DuranDuran told us an interesting historical story about Lawrence Washington (brother of George Washington) coming from Virginia to Colombia in 1741 in an attempt to free Cartagena from Spanish rule.  Accompanying Lawrence was Sir Vernon from BritainLawrence Washington did take La Popa, but the fort was not taken.  They fought for days and finally at 5 a.m. on Sunday morning Sir Vernon requested a temporary truce in order to remove their dead and wounded from around the fort.  It was agreed that fighting would resume in 2 hours.  But the fighting never resumed because their surviving men threatened mutiny.  Their army was devastated by tropical diseases.  Instead, Sir Vernon and Lawrence Washington returned to their ships and sailed away.   When they left, there were more than 8000 bodies floating in the Bay of Cartagena---their crew and army who had died from dysentery, yellow fever, malaria, etc.  If Sir Vernon and Lawrence Washington had been successful, Colombians and probably most of South America would be speaking English today instead of Spanish.

Again we heard the story of the Half Man.  And, again, we don’t remember all the details.  His name was Don Blas.  He joined the Spanish navy when he was 15.  When he arrived in Cartagena at the age of 23, he had already lost his left leg and left eye and right hand.  Also, he had no movement in his right arm due to a shoulder injury.  All these injuries had been sustained during battles aboard ships.  But he was strong enough to protect Cartagena.  He was the leader at Castillo San Felipe de Barajas when Sir Vernon and Lawrence Washington were repelled.  Stephen Spielberg visited the fort several years ago and spent many hours going through it.  He said that he might make a movie about it some day.  If he does, then we would definitely want to see that movie.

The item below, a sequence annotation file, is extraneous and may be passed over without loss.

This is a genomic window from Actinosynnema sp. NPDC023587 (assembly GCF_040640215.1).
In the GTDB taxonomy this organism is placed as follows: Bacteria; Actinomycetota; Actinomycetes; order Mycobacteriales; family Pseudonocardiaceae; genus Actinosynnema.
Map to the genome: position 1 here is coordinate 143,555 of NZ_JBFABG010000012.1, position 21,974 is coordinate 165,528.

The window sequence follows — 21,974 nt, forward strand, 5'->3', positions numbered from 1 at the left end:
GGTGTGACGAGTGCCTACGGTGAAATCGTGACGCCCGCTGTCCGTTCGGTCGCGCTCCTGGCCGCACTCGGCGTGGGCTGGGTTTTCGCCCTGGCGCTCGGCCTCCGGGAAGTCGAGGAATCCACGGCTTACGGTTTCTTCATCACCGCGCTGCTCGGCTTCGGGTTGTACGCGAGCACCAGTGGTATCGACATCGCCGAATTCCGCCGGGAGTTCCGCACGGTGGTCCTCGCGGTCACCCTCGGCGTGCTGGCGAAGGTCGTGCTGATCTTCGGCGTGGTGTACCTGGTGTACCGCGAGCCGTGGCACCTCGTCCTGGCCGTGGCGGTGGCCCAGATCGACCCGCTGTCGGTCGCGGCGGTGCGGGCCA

As we were leaving the fort we saw a group of young men dressed in rather strange uniforms.  DuranDuran said they were missionaries.  They all spoke English (sounded American) and call themselves the Caballeros de la Virgen.  Information about these guys can be found at .  I think info can also be found at  but since we don’t have electricity at the moment I cannot check this out.

After the tour we enjoyed a late lunch with Tom on UNPLUGGED and Scott & Heather on SCOTT FREE.  We tried a place a few blocks from the marina that was new to all of us, and it was quite a find.  Nice, healthy lunch for about $2.50 including beverage.  We will go back there.  Wish we had discovered this place earlier in our stay here.

Last night was the weekly Wednesday night happy hour.  Afterwards, we walked to a Chinese restaurant.  Chinese menu written in Spanish; almost as bad as the Arabian menu written in Spanish.  Pollo is chicken and arroz is rice; that was all we needed to know.  Can’t go wrong with anything that says chicken and rice in a Chinese restaurant.  There was a free opera (Pavarotti in The Three Tenors) video in the theater at the fort tonight.  I would have enjoyed it but Bill would never have sat through an opera, especially not a live one.  Tonight there is a free live piano concert, but I do not think we will go in all this rain.